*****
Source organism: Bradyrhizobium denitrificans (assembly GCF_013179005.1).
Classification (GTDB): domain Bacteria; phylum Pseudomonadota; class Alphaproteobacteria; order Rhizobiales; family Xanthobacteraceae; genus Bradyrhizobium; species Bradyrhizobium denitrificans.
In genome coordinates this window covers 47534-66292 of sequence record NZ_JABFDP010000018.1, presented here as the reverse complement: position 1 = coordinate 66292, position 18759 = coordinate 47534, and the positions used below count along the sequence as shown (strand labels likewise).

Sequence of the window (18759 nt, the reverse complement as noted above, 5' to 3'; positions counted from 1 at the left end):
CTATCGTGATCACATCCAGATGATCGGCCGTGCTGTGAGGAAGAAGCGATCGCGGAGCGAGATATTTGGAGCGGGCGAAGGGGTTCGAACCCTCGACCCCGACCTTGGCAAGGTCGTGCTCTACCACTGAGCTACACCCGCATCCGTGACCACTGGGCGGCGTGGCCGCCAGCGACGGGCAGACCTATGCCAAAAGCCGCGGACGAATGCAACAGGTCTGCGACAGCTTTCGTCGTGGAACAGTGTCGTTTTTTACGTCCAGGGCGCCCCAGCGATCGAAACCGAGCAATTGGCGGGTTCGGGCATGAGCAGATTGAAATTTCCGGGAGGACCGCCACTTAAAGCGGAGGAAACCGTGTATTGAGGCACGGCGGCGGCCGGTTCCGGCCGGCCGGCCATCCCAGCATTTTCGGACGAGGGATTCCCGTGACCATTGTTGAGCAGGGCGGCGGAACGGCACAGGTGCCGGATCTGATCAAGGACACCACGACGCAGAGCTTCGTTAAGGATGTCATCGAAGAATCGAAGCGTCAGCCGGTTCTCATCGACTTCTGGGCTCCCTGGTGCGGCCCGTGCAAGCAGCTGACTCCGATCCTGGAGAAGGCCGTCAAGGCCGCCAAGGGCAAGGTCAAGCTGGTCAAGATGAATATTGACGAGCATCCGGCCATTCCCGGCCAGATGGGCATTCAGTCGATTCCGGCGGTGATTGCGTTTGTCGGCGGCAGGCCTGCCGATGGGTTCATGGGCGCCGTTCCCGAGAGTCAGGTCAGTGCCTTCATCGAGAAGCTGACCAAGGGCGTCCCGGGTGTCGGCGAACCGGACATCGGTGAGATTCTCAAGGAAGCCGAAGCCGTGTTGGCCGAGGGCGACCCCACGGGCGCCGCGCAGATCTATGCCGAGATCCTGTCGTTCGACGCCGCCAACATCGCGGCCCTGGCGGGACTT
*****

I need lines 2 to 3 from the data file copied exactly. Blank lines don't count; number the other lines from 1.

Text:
Classification (GTDB): domain Bacteria; phylum Pseudomonadota; class Alphaproteobacteria; order Rhizobiales; family Xanthobacteraceae; genus Bradyrhizobium; species Bradyrhizobium denitrificans.
In genome coordinates this window covers 47534-66292 of sequence record NZ_JABFDP010000018.1, presented here as the reverse complement: position 1 = coordinate 66292, position 18759 = coordinate 47534, and the positions used below count along the sequence as shown (strand labels likewise).